Many authors recall the famous formula: “The world wears out as it grows older.” While it seemed to be moving forward, globalization has been a subject of debate since the 2008 crisis: it is, for specialists, “sick” and therefore needs care; for others, it has rather reached its limits because of its nature and the way it works. Long before the Covid-19 epidemic, multilateralism was called into question, under the effect of restrictive policies adopted and the proliferation of bilateral free trade agreements, particularly between developed and emerging countries. The Covid-19 outbreak has accelerated this trend and revealed the consequences of the fragmentation of production across global value chains. Fractures and fragilities at the global level are appearing. Both exports and imports are falling and supplies are no longer regular due to various bottlenecks. Having developed services to the detriment of industry, many advanced countries have found themselves dependent on a few Asian countries, in strategic areas, such as health; the example of masks is significant.
All of this is taking place in times of uncertainty, “turmoil”, notably altering stability and visibility, marked by bitter international competition, including the fundamental competition between the United States and China. Admittedly, the US economy is still the largest and most innovative in the world, while the dollar remains the dominant currency. However, the beginnings of a change in the balance of power between these powers are emerging, especially since the current relationship between Russia and China, so different from that which prevailed at the end of the 1970s, seems to confirm the trend towards new polarities and the recomposition of the world order. The interests, alliances and allegiances which then arise are made and unmade at high speed.
Such a process is, however, not only constraining; it also opens up new opportunities. Thus, the post-health crisis economic recovery will certainly be characterized by a tendency to relocate certain activities to places closer to European countries, in the Mediterranean for example; this trend will be driven by a double concern, that of breaking with dependence, on the one hand, and that of saving costs and procurement time, on the other. The economic recovery will also lead to an increase in world demand for hydrocarbons and other raw materials, while their supply will continue to be disrupted, at least temporarily, by numerous economic, technical and geopolitical factors: this will result in an increase in economic productivity gains (due to the increase in the prices of hydrocarbons and other raw materials). Judicious use of these opportunities will certainly facilitate the process of diversification of the economy of other countries.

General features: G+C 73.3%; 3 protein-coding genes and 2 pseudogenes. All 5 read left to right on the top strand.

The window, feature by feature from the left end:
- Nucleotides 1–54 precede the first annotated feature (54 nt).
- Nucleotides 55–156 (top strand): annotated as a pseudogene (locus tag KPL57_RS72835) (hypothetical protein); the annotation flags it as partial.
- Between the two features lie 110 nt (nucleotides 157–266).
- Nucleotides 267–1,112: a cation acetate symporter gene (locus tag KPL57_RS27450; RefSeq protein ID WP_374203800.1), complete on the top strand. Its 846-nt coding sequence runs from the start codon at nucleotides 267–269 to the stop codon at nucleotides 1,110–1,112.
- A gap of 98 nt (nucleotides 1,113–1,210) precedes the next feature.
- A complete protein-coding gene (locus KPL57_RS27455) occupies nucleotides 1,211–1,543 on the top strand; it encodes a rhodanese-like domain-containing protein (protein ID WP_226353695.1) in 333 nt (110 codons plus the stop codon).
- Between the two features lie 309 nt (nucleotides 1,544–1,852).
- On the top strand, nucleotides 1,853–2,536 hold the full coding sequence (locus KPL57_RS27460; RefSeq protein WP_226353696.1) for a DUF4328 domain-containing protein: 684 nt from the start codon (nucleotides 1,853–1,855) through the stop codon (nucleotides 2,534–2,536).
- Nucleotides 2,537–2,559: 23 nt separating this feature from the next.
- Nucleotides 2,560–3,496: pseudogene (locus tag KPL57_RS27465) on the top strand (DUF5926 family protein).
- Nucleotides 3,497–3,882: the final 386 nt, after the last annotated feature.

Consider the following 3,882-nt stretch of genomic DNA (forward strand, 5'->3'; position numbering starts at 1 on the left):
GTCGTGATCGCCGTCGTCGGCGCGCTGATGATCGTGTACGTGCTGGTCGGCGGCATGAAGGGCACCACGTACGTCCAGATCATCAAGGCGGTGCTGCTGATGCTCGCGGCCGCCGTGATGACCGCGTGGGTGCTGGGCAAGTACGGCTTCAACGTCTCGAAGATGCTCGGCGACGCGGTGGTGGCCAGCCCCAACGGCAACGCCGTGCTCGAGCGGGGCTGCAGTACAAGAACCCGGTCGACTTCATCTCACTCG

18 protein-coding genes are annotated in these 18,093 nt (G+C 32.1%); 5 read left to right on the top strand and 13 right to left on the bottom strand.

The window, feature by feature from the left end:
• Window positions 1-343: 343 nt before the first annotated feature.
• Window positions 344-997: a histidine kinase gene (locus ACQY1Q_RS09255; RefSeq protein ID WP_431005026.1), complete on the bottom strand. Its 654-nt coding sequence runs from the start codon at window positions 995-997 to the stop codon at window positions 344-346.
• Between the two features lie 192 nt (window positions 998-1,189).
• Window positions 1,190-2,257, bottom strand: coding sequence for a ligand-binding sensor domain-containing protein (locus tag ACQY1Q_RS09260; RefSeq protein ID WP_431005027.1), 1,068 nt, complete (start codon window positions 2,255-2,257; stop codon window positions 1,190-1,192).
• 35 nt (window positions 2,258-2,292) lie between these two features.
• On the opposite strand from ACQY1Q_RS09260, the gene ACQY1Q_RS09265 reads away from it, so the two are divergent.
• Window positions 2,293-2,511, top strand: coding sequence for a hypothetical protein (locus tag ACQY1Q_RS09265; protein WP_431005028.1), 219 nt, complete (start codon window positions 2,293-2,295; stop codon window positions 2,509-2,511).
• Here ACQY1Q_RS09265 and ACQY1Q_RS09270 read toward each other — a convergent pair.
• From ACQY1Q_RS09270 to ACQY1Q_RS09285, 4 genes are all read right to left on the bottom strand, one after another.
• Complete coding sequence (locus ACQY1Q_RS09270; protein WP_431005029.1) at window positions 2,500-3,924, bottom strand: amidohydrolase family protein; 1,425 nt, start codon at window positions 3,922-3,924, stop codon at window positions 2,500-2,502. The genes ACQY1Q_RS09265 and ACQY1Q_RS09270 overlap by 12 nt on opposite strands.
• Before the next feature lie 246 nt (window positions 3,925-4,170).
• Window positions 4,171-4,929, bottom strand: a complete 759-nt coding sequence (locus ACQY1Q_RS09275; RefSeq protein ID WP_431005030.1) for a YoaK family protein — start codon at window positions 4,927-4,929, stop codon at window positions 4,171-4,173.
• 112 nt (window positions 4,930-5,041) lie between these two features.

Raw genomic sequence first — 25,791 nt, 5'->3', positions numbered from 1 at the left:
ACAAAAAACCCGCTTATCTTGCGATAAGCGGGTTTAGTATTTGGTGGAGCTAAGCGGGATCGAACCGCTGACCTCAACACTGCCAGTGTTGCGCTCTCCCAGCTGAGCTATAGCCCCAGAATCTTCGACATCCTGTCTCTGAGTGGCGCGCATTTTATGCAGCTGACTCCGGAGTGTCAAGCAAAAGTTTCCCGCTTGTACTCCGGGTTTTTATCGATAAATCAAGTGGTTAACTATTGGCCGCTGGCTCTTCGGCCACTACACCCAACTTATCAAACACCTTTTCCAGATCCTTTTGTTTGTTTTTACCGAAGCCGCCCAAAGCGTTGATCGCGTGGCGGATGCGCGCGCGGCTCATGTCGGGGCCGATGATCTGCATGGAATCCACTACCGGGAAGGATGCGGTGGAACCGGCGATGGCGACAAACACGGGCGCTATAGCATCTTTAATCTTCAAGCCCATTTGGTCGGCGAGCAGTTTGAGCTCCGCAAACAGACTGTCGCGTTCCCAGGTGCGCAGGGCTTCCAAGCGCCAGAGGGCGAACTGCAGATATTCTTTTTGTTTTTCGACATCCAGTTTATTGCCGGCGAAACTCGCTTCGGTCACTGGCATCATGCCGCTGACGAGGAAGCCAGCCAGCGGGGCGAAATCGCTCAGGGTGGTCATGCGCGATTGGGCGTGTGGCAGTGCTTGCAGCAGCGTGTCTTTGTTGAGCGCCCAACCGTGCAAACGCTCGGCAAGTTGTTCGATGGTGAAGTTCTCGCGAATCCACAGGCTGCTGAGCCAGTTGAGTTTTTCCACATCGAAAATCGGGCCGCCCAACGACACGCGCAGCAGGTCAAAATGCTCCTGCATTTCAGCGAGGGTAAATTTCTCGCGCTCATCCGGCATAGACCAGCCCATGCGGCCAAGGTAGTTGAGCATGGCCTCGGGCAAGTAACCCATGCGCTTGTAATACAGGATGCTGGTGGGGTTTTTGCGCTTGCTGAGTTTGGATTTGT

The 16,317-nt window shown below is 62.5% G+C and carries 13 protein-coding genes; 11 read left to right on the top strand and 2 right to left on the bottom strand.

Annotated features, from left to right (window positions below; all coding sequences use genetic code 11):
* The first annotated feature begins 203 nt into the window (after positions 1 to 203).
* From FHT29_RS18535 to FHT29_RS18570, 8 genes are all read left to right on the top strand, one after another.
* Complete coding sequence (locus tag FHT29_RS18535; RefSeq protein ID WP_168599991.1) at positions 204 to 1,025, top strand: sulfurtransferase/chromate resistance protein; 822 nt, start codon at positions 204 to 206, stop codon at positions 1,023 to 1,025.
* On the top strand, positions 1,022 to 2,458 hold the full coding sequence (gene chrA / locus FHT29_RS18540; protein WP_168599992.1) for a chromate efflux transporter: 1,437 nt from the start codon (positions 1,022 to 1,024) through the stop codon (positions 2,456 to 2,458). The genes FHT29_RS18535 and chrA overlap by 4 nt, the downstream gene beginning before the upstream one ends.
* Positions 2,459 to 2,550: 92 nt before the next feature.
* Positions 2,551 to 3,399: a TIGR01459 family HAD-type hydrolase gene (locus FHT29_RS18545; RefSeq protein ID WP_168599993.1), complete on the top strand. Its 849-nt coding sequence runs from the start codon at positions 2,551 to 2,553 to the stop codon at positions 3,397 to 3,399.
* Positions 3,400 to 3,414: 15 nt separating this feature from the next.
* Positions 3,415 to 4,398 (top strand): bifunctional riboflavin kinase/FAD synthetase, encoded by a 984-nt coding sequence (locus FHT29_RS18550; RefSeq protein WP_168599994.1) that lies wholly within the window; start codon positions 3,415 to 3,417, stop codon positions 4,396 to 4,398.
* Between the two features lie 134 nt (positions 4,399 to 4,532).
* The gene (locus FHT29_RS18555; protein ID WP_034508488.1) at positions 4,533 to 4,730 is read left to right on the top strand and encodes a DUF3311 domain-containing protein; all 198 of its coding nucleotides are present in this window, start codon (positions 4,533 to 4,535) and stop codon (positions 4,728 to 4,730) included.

The consequences of what is currently happening in Ukraine are particularly significant for the Algerian economy with regard to the export of hydrocarbons and the import of cereals:
1) The substantial increase in the price of hydrocarbons and, consequently, that of export earnings can constitute a “cyclical” advantage;
2) The strong dependence of the Algerian economy on food constitutes, on the other hand, a vulnerability.
Also, a judicious use of the “asset” would allow a strong reduction, if not an elimination of the vulnerability: “How many additional quintals of wheat would be produced by an investment of the fruits of hydrocarbons!” This import substitution would then be a virtuous step towards the diversification of the economy.
If Algeria has not been able or able to benefit from the transformations of the world order, initiated since the beginning of the 1980s, it could ensure that its interests are taken into consideration this time. Also, it should adopt a pragmatic approach, devoid of any ideology and simply driven by the concern to provide the country with a capacity to adapt to major global changes and to prepare it for participation as an effective actor. Considered in this way, this approach involves:
– A strong State, bearer of a vision, based on a lucid look at today’s Algeria and ambitious for that of tomorrow.
– A strategy that creates a favorable climate for activities that generate wealth and jobs, including alliances and cooperation allowing an effective transfer of knowledge and know-how, for example.
Quality human capital is needed to meet such challenges.